San Antonio man says bite from kissing bug nearly killed his dog

Man says his dog came very close to dying after getting Chagas disease from triatomine bugs

SAN ANTONIO – A San Antonio man’s dog is still suffering from the side effects of Chagas disease four years after getting bitten by an insect known as the kissing bug.

The insect — whose actual name is the triatomine bug — carries a parasitic disease called Trypanosoma cruzi, or Chagas disease, which affects both humans and dogs. It’s found in several states, including Texas, and a single bite from an infected bug could lead to stroke or heart failure.

Friesenhahn, the dog’s owner who wished to be identified by his last name only, told KSAT via email that his dog Hunter was bitten by a kissing bug in 2019.

He said Hunter came very close to dying, suffered multiple heart attacks and also had several seizures.

Hunter the dog. (Derek Friesenhahn)

Veterinarians at the San Antonio animal hospital where Hunter was taken were able to determine the dog had Chagas disease after blood test results.

Friesenhahn said Hunter is okay now but has to take three different medications, twice a day that cost around $60 a month.

“It was said that he may need to be put down but I just couldn’t do it. I told them to do everything they can for him,” Friesenhan said.

“It is quite serious. It causes heart failure and severe heart complications and they will live a shortened life with a weak heart and will require expensive medications,” Friesenhahn said of infected animals.

The Texas A&M AgriLife Extension website says Texas, New Mexico, and Arizona are the states with the most species and findings of kissing bugs.

Gabe Hamer, with Texas A&M AgriLife Science, previously told KSAT that kissing bugs are about an inch long when fully grown and can live for about a year.

Hamer says people living in San Antonio can see them around their homes because the bugs fly in from the Hill Country and are attracted to lights.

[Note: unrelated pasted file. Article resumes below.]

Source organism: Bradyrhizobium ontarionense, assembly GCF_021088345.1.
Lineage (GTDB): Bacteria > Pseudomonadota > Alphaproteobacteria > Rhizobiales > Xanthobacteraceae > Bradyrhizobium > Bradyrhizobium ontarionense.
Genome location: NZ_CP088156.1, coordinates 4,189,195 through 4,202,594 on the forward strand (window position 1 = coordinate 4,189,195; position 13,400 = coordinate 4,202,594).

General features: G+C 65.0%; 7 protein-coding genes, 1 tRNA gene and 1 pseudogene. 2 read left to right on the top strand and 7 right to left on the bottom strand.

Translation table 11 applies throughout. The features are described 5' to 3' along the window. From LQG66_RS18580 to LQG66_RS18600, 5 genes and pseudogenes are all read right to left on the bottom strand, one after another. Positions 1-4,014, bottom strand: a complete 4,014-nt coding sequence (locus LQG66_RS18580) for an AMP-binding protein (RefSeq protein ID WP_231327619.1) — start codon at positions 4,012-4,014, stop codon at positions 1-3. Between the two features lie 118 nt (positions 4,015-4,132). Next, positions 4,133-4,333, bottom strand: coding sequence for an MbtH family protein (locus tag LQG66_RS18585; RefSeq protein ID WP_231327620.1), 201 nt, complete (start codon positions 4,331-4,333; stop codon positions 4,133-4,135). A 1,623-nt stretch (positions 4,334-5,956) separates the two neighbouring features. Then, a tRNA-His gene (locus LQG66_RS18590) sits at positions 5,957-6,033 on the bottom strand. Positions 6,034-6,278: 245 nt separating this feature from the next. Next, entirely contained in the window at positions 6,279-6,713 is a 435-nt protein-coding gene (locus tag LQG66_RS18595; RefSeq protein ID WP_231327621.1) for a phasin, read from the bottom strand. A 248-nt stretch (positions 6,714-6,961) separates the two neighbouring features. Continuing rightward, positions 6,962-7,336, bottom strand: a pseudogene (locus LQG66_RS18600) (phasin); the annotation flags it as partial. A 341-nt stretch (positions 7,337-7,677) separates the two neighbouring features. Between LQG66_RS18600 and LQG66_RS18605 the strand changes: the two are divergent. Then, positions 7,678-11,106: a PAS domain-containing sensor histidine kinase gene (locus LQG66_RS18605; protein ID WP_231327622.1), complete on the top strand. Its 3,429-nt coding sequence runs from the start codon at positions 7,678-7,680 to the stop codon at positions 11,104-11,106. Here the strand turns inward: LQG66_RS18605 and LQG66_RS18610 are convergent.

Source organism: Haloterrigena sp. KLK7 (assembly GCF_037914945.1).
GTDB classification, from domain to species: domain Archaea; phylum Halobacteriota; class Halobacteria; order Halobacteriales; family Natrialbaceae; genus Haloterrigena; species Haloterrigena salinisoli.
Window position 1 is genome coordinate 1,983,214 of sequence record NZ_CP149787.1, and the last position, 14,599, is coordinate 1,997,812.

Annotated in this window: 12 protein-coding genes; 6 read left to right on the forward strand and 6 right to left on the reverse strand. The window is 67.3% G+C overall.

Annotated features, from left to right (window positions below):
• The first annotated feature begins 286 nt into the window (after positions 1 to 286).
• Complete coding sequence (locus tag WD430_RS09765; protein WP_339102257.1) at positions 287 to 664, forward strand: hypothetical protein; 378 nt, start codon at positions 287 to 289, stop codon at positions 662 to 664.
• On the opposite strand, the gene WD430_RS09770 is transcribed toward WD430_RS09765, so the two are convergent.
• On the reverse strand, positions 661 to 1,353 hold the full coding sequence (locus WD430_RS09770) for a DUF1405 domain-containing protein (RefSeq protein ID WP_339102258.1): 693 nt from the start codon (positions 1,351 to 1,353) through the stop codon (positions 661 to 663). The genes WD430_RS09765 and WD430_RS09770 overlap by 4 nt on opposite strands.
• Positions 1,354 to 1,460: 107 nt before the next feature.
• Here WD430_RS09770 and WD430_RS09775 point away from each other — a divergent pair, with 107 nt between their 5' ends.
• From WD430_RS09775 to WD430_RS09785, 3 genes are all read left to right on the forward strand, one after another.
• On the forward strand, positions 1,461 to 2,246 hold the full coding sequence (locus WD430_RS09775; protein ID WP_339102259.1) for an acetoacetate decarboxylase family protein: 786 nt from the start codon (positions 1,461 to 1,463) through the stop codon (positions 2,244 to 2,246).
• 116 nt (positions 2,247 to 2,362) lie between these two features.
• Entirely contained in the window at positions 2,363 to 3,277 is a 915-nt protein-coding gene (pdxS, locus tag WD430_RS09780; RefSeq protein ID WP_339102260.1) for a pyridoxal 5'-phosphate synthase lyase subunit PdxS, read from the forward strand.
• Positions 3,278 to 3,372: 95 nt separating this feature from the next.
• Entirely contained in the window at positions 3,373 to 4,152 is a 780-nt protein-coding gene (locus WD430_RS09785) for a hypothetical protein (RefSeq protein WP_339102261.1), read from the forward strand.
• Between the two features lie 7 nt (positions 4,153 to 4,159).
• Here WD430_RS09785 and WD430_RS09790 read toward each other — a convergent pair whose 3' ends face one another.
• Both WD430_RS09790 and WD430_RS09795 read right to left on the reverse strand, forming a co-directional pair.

Kissing bug compared to U.S. penny. (Photo courtesy of Texas A&M University Agriculture and Life Sciences).

“Our laboratory at Texas A&M University has found that about 50% of kissing bugs are infected with the Chagas parasite,” AgriLife Extension officials said.

Experts say bites from a kissing bug aren’t painful and many people don’t realize they’ve been bitten.

“There is no ‘typical’ reaction to a kissing bug bite. Like mosquito bites, some people have almost no reaction and other people have severe reactions. It is not usually possible to tell what bit you if you are only looking at the bite. Reactions to kissing bug bites vary from unnoticeable to anaphylactic shock,” officials said.

Anyone who thinks they might have been bitten by the kissing bug is advised to contact a doctor or healthcare provider.

Pets who may be infected with Chagas disease should be taken to a veterinary clinic.

For more information about how to diagnose and treat Chagas disease, visit the Centers for Disease Control and Prevention here.

About the Author:

Mary Claire Patton has been a journalist with KSAT 12 since 2015. She has reported on several high-profile stories during her career at KSAT and specializes in trending news and things to do around Texas and San Antonio.